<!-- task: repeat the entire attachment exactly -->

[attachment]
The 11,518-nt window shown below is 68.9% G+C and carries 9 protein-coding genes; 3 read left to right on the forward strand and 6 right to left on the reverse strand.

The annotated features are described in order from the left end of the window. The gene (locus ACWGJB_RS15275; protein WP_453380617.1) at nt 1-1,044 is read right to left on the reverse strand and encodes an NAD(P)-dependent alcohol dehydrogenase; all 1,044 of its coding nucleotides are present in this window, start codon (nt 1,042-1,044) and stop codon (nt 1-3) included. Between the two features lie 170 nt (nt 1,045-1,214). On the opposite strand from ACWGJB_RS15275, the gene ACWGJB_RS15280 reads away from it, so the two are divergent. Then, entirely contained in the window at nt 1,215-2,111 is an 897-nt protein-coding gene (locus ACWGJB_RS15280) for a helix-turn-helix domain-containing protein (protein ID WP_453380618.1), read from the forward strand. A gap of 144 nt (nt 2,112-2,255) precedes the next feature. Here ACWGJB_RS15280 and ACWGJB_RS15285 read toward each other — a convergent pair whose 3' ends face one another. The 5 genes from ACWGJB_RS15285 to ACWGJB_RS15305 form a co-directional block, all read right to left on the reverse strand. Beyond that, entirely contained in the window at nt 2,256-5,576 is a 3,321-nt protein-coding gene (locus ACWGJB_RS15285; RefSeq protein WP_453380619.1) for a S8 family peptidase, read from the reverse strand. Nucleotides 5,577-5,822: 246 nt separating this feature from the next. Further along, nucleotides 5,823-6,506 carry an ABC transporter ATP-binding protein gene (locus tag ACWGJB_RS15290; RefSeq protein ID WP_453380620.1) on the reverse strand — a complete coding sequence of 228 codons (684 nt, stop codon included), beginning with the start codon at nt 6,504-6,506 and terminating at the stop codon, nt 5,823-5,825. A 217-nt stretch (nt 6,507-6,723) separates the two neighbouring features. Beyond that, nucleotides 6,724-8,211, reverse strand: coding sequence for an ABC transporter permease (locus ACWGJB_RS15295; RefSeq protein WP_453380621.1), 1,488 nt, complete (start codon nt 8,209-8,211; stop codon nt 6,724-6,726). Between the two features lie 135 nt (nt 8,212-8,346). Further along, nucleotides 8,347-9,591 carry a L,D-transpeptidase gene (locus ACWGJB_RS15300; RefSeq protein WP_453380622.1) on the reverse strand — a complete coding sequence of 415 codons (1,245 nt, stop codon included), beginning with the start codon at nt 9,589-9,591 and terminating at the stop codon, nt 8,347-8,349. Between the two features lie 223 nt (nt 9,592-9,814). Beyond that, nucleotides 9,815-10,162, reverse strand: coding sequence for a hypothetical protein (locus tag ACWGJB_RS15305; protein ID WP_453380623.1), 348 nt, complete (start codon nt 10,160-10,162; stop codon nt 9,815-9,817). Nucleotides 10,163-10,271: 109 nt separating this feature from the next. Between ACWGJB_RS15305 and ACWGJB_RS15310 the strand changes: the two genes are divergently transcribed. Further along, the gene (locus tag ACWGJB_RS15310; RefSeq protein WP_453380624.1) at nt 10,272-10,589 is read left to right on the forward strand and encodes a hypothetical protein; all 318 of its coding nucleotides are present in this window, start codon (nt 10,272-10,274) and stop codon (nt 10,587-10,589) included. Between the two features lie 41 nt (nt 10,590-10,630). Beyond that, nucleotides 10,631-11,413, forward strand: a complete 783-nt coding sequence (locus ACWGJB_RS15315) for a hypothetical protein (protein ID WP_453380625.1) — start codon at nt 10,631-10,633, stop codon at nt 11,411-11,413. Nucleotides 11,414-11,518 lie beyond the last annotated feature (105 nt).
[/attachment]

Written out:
The 11,518-nt window shown below is 68.9% G+C and carries 9 protein-coding genes; 3 read left to right on the forward strand and 6 right to left on the reverse strand.

The annotated features are described in order from the left end of the window. The gene (locus ACWGJB_RS15275; protein WP_453380617.1) at nt 1-1,044 is read right to left on the reverse strand and encodes an NAD(P)-dependent alcohol dehydrogenase; all 1,044 of its coding nucleotides are present in this window, start codon (nt 1,042-1,044) and stop codon (nt 1-3) included. Between the two features lie 170 nt (nt 1,045-1,214). On the opposite strand from ACWGJB_RS15275, the gene ACWGJB_RS15280 reads away from it, so the two are divergent. Then, entirely contained in the window at nt 1,215-2,111 is an 897-nt protein-coding gene (locus ACWGJB_RS15280) for a helix-turn-helix domain-containing protein (protein ID WP_453380618.1), read from the forward strand. A gap of 144 nt (nt 2,112-2,255) precedes the next feature. Here ACWGJB_RS15280 and ACWGJB_RS15285 read toward each other — a convergent pair whose 3' ends face one another. The 5 genes from ACWGJB_RS15285 to ACWGJB_RS15305 form a co-directional block, all read right to left on the reverse strand. Beyond that, entirely contained in the window at nt 2,256-5,576 is a 3,321-nt protein-coding gene (locus ACWGJB_RS15285; RefSeq protein WP_453380619.1) for a S8 family peptidase, read from the reverse strand. Nucleotides 5,577-5,822: 246 nt separating this feature from the next. Further along, nucleotides 5,823-6,506 carry an ABC transporter ATP-binding protein gene (locus tag ACWGJB_RS15290; RefSeq protein ID WP_453380620.1) on the reverse strand — a complete coding sequence of 228 codons (684 nt, stop codon included), beginning with the start codon at nt 6,504-6,506 and terminating at the stop codon, nt 5,823-5,825. A 217-nt stretch (nt 6,507-6,723) separates the two neighbouring features. Beyond that, nucleotides 6,724-8,211, reverse strand: coding sequence for an ABC transporter permease (locus ACWGJB_RS15295; RefSeq protein WP_453380621.1), 1,488 nt, complete (start codon nt 8,209-8,211; stop codon nt 6,724-6,726). Between the two features lie 135 nt (nt 8,212-8,346). Further along, nucleotides 8,347-9,591 carry a L,D-transpeptidase gene (locus ACWGJB_RS15300; RefSeq protein WP_453380622.1) on the reverse strand — a complete coding sequence of 415 codons (1,245 nt, stop codon included), beginning with the start codon at nt 9,589-9,591 and terminating at the stop codon, nt 8,347-8,349. Between the two features lie 223 nt (nt 9,592-9,814). Beyond that, nucleotides 9,815-10,162, reverse strand: coding sequence for a hypothetical protein (locus tag ACWGJB_RS15305; protein ID WP_453380623.1), 348 nt, complete (start codon nt 10,160-10,162; stop codon nt 9,815-9,817). Nucleotides 10,163-10,271: 109 nt separating this feature from the next. Between ACWGJB_RS15305 and ACWGJB_RS15310 the strand changes: the two genes are divergently transcribed. Further along, the gene (locus tag ACWGJB_RS15310; RefSeq protein WP_453380624.1) at nt 10,272-10,589 is read left to right on the forward strand and encodes a hypothetical protein; all 318 of its coding nucleotides are present in this window, start codon (nt 10,272-10,274) and stop codon (nt 10,587-10,589) included. Between the two features lie 41 nt (nt 10,590-10,630). Beyond that, nucleotides 10,631-11,413, forward strand: a complete 783-nt coding sequence (locus ACWGJB_RS15315) for a hypothetical protein (protein ID WP_453380625.1) — start codon at nt 10,631-10,633, stop codon at nt 11,411-11,413. Nucleotides 11,414-11,518 lie beyond the last annotated feature (105 nt).